Collectors worried about counterfeiting could soon feel more confident when purchasing a rare old wine. The latest tool in the fight against counterfeit wine is a particle accelerator. French scientists announced last week that they have developed tests that can authenticate a wine bottle's age and sniff out counterfeits.
As concerns about counterfeiting grow, wineries, retailers and auction houses are looking for new ways to guarantee their wines' authenticity and reassure their customers. The amount of fake wine in the international market is believed to be small, according to Stephen Williams, founder of the London-based international wine trader Antique Wine Co. But no one has an accurate measurement of how many fakes are out there, and as the wine-auction market has boomed, counterfeiters—particularly those who can fake the rarest, most in-demand old vintages—have been enticed by the potential for large payoffs. Williams recognizes that wine buyers are concerned about counterfeiting and that the wine industry has to be aware of the problem.
One common method of counterfeiting involves replacing the label of a weaker-vintage wine, such as a 1987 Bordeaux, with a label from the same wine produced in a better vintage, such as 1989. (Château Le Pin 1989, for example, sold for an average auction price of $2,086 in recent months, according to the Wine Spectator Auction Index. Le Pin 1987 averaged $777.) It's one of the simplest ways to produce phony wines, since counterfeiters can copy a label with a quality scanner and a printer. The bogus bottles are then resold on the wine market as genuine and can circulate at retail or auctions for years before anyone suspects something is wrong.
To try to authenticate some of the 10,000 bottles of vintage wine that it buys and sells annually, the Antique Wine Co. signed an exclusive contract with Arcane, the technology transfer unit of France's National Center for Scientific Research (CNRS), a Bordeaux-based laboratory that focuses on the development of new technology.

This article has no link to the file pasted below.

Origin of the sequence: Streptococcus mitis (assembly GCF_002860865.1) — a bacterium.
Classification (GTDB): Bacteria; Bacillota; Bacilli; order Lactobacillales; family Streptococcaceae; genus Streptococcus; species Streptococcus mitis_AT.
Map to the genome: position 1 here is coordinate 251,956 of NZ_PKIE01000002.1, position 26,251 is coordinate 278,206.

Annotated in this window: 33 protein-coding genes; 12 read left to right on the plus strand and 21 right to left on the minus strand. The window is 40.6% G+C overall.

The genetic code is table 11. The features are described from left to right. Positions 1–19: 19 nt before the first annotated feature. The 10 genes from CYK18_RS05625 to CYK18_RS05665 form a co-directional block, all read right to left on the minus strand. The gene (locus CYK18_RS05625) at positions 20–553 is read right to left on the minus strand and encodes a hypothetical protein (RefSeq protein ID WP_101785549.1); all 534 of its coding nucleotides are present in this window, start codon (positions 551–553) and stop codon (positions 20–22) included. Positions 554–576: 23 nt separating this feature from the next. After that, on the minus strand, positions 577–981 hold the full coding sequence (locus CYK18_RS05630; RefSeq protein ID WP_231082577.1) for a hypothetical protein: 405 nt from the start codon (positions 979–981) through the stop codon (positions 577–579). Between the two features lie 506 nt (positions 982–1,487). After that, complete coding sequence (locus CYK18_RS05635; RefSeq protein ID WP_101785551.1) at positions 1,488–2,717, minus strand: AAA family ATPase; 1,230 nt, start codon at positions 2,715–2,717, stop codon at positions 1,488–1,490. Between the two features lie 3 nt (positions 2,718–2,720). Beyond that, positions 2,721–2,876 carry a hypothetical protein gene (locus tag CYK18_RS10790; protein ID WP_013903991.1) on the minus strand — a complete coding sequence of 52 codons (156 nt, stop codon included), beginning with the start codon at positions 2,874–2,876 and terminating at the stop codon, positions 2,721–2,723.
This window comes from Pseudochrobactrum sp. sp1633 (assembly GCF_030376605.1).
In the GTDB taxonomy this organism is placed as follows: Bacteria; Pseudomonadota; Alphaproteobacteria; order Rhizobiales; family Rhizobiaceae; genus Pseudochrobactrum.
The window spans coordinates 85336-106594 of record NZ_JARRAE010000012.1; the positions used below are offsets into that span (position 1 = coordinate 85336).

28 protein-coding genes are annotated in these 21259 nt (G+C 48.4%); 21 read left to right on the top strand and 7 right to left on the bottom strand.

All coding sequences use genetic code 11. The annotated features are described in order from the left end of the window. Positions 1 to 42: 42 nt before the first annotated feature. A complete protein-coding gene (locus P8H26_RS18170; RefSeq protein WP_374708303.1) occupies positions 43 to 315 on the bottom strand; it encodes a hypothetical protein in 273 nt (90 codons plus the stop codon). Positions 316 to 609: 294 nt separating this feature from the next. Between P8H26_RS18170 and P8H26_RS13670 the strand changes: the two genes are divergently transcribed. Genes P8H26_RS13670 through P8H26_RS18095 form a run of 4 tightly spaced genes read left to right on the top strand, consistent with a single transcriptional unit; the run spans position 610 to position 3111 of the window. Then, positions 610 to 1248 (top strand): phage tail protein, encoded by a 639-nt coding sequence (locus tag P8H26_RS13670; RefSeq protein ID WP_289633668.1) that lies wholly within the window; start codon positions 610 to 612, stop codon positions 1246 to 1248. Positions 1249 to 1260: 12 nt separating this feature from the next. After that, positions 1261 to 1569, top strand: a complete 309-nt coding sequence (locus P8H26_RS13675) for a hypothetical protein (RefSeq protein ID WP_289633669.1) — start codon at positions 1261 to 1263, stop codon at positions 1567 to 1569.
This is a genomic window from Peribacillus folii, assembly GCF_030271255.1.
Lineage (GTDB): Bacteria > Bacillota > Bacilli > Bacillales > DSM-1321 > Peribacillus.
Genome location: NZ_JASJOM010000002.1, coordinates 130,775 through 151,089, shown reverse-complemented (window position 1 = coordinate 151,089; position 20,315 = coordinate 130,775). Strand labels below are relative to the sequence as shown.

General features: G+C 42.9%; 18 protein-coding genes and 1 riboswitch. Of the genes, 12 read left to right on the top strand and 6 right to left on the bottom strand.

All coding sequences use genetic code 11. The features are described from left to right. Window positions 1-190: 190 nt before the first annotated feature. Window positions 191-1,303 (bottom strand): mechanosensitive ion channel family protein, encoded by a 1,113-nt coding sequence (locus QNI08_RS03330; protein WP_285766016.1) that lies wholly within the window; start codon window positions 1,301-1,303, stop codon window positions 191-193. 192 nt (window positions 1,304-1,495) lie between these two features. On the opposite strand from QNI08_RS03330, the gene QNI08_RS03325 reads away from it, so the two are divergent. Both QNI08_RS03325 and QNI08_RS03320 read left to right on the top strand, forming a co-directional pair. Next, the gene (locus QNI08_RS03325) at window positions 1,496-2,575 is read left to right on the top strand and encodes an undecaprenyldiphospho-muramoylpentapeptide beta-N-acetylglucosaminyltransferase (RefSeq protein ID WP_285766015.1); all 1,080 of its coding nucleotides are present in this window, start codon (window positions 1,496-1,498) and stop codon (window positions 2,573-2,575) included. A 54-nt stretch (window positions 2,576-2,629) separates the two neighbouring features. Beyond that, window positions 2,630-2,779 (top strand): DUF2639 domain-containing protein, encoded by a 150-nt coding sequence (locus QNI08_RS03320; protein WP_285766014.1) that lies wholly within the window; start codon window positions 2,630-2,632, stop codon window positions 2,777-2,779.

Testing wine itself to determine its age is problematic, since the tests are often inconclusive, especially for wines older than 50 years. The French scientists decided to analyze the composition of the bottles instead. Glass-production centers are unique, and production methods have changed over time, giving each bottle specific marks. "The characteristic signature or 'fingerprint' is the result of the main chemical components of the glass and the trace elements," said Hervé Guégan, manager of the technology transfer unit.
Since the analysis looks at a bottle's glass and not its contents, a bottle can remain sealed during the test. The particle accelerator projects an ion beam at a bottle and then studies the X-rays that are emitted from the glass using a semiconductor detector. The process does not harm the bottle in any way. The test results are then compared with information in a database created by Arcane, which contains an analysis of bottles sent directly from wineries to ensure their provenance.
The database currently holds detailed information on 80 bottles of red Bordeaux from the 1859 vintage to the current day. However, the Antique Wine Co. is trying to increase the size of the database and has approached various châteaus to submit bottles of wine for analysis. Wines from other regions such as Burgundy may be tested as well, but Guégan says a new database with information on bottles from each region will need to be created first.
Williams admits that the project is still very much a work in progress and that renting the particle accelerator and running the tests is an expensive procedure. Once the system is organized, his firm plans to step back from the operation. "We do recognize that this should be in the hands of an independent company," he said. An independent firm called VinCert SARL has already been established and will eventually offer authentication to private clients and other interested parties.